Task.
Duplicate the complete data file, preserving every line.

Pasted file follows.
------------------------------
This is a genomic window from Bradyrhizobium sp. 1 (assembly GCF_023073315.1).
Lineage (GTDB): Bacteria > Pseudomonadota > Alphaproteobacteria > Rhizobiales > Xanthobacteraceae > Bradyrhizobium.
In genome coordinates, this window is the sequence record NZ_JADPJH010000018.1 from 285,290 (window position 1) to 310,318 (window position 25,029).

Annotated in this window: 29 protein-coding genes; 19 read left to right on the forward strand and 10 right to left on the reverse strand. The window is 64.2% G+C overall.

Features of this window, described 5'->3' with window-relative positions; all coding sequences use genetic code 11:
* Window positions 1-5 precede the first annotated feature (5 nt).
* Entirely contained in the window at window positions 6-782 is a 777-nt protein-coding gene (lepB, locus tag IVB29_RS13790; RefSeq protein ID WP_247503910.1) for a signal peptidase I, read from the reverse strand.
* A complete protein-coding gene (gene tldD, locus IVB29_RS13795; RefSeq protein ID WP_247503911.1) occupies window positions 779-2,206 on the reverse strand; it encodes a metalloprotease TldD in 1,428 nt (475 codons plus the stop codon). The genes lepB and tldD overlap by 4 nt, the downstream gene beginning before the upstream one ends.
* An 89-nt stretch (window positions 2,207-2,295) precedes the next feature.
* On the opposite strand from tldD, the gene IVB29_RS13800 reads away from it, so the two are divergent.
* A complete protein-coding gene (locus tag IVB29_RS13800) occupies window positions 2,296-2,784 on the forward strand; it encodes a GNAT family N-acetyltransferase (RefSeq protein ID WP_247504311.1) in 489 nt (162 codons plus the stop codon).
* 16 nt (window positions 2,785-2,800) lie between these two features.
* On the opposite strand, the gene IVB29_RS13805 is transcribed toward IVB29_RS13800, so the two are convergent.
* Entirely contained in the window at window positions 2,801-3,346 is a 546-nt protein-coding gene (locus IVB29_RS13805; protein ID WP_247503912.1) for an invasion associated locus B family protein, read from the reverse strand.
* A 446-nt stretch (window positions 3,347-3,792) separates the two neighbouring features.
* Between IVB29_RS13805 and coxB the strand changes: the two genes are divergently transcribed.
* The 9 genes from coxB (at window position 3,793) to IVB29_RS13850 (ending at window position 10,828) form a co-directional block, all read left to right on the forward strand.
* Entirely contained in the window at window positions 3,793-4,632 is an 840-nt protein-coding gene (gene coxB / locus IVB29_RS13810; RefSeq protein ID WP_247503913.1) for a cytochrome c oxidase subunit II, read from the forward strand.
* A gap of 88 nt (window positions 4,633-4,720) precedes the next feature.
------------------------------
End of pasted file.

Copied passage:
This is a genomic window from Bradyrhizobium sp. 1 (assembly GCF_023073315.1).
Lineage (GTDB): Bacteria > Pseudomonadota > Alphaproteobacteria > Rhizobiales > Xanthobacteraceae > Bradyrhizobium.
In genome coordinates, this window is the sequence record NZ_JADPJH010000018.1 from 285,290 (window position 1) to 310,318 (window position 25,029).

Annotated in this window: 29 protein-coding genes; 19 read left to right on the forward strand and 10 right to left on the reverse strand. The window is 64.2% G+C overall.

Features of this window, described 5'->3' with window-relative positions; all coding sequences use genetic code 11:
* Window positions 1-5 precede the first annotated feature (5 nt).
* Entirely contained in the window at window positions 6-782 is a 777-nt protein-coding gene (lepB, locus tag IVB29_RS13790; RefSeq protein ID WP_247503910.1) for a signal peptidase I, read from the reverse strand.
* A complete protein-coding gene (gene tldD, locus IVB29_RS13795; RefSeq protein ID WP_247503911.1) occupies window positions 779-2,206 on the reverse strand; it encodes a metalloprotease TldD in 1,428 nt (475 codons plus the stop codon). The genes lepB and tldD overlap by 4 nt, the downstream gene beginning before the upstream one ends.
* An 89-nt stretch (window positions 2,207-2,295) precedes the next feature.
* On the opposite strand from tldD, the gene IVB29_RS13800 reads away from it, so the two are divergent.
* A complete protein-coding gene (locus tag IVB29_RS13800) occupies window positions 2,296-2,784 on the forward strand; it encodes a GNAT family N-acetyltransferase (RefSeq protein ID WP_247504311.1) in 489 nt (162 codons plus the stop codon).
* 16 nt (window positions 2,785-2,800) lie between these two features.
* On the opposite strand, the gene IVB29_RS13805 is transcribed toward IVB29_RS13800, so the two are convergent.
* Entirely contained in the window at window positions 2,801-3,346 is a 546-nt protein-coding gene (locus IVB29_RS13805; protein ID WP_247503912.1) for an invasion associated locus B family protein, read from the reverse strand.
* A 446-nt stretch (window positions 3,347-3,792) separates the two neighbouring features.
* Between IVB29_RS13805 and coxB the strand changes: the two genes are divergently transcribed.
* The 9 genes from coxB (at window position 3,793) to IVB29_RS13850 (ending at window position 10,828) form a co-directional block, all read left to right on the forward strand.
* Entirely contained in the window at window positions 3,793-4,632 is an 840-nt protein-coding gene (gene coxB / locus IVB29_RS13810; RefSeq protein ID WP_247503913.1) for a cytochrome c oxidase subunit II, read from the forward strand.
* A gap of 88 nt (window positions 4,633-4,720) precedes the next feature.